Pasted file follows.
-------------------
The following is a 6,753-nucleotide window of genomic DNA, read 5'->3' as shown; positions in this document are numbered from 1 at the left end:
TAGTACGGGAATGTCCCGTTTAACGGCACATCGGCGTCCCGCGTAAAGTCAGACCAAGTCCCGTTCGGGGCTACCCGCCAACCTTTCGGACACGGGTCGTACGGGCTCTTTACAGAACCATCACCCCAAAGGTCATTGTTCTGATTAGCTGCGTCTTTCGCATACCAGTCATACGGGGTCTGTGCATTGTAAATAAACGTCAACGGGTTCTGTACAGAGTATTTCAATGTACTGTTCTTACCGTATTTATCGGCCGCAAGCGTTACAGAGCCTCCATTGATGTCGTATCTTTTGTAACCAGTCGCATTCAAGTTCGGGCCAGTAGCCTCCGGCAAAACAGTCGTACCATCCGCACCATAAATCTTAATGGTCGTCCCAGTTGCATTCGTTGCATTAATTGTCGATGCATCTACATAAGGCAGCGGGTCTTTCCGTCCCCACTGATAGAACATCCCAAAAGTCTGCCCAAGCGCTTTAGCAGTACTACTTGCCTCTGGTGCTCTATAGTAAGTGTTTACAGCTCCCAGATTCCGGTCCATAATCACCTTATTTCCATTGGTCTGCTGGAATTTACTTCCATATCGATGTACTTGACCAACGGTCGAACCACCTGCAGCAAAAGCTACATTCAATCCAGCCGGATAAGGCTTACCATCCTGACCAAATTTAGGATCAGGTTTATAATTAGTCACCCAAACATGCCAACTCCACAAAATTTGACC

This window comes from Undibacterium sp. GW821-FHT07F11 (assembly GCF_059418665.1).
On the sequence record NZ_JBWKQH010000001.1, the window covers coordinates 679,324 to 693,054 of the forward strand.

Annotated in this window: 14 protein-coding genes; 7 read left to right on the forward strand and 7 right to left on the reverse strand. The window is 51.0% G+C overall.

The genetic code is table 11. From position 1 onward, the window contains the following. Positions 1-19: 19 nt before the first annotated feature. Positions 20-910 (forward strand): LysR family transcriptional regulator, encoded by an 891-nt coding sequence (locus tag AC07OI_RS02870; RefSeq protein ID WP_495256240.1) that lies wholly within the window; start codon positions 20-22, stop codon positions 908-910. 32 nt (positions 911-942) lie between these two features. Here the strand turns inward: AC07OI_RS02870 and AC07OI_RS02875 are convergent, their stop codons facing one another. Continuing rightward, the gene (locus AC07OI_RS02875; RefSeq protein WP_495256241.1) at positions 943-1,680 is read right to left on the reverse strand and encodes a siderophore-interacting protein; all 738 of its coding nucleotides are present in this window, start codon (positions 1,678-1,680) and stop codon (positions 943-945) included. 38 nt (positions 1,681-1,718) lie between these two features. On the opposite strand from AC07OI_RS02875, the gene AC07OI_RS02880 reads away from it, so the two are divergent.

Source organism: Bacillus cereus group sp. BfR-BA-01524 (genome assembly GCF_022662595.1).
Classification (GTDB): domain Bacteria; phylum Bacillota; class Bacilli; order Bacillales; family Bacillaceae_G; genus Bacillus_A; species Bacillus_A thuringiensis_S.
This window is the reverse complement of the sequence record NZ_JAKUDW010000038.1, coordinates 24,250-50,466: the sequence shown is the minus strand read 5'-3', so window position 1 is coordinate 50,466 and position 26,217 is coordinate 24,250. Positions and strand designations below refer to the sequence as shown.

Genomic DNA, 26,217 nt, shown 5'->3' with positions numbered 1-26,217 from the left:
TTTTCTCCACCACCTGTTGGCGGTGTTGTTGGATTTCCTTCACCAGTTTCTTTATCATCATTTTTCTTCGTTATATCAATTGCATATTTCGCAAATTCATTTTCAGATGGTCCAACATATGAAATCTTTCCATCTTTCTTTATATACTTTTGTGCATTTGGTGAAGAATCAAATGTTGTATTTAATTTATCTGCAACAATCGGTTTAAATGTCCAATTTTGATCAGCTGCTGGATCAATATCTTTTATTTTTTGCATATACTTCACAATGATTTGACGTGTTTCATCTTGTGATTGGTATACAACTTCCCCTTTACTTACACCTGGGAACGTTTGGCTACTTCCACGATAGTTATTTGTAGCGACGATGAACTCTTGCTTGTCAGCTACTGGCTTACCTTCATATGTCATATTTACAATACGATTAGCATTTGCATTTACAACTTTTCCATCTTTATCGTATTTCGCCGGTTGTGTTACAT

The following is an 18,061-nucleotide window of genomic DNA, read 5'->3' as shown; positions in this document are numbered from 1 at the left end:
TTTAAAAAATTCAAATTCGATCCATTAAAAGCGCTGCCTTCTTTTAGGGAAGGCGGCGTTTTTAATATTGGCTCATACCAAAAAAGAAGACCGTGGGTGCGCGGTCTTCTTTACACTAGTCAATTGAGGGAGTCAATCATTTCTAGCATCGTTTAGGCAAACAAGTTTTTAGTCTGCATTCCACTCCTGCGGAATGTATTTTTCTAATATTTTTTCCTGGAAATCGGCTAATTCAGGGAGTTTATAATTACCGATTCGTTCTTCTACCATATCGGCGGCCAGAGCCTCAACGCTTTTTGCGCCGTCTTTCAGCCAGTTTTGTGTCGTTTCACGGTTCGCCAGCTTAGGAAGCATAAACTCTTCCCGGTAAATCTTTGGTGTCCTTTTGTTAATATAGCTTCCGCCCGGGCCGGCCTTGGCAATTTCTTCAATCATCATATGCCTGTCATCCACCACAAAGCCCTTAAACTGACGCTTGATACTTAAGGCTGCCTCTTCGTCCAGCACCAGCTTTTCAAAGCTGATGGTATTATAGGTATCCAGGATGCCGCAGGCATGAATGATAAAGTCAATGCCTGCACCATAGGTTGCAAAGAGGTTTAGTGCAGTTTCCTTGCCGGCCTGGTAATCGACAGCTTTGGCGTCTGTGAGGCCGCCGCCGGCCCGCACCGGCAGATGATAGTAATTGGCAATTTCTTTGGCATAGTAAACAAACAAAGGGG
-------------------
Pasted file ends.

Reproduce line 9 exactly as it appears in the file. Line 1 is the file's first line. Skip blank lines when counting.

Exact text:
This window is the reverse complement of the sequence record NZ_JAKUDW010000038.1, coordinates 24,250-50,466: the sequence shown is the minus strand read 5'-3', so window position 1 is coordinate 50,466 and position 26,217 is coordinate 24,250. Positions and strand designations below refer to the sequence as shown.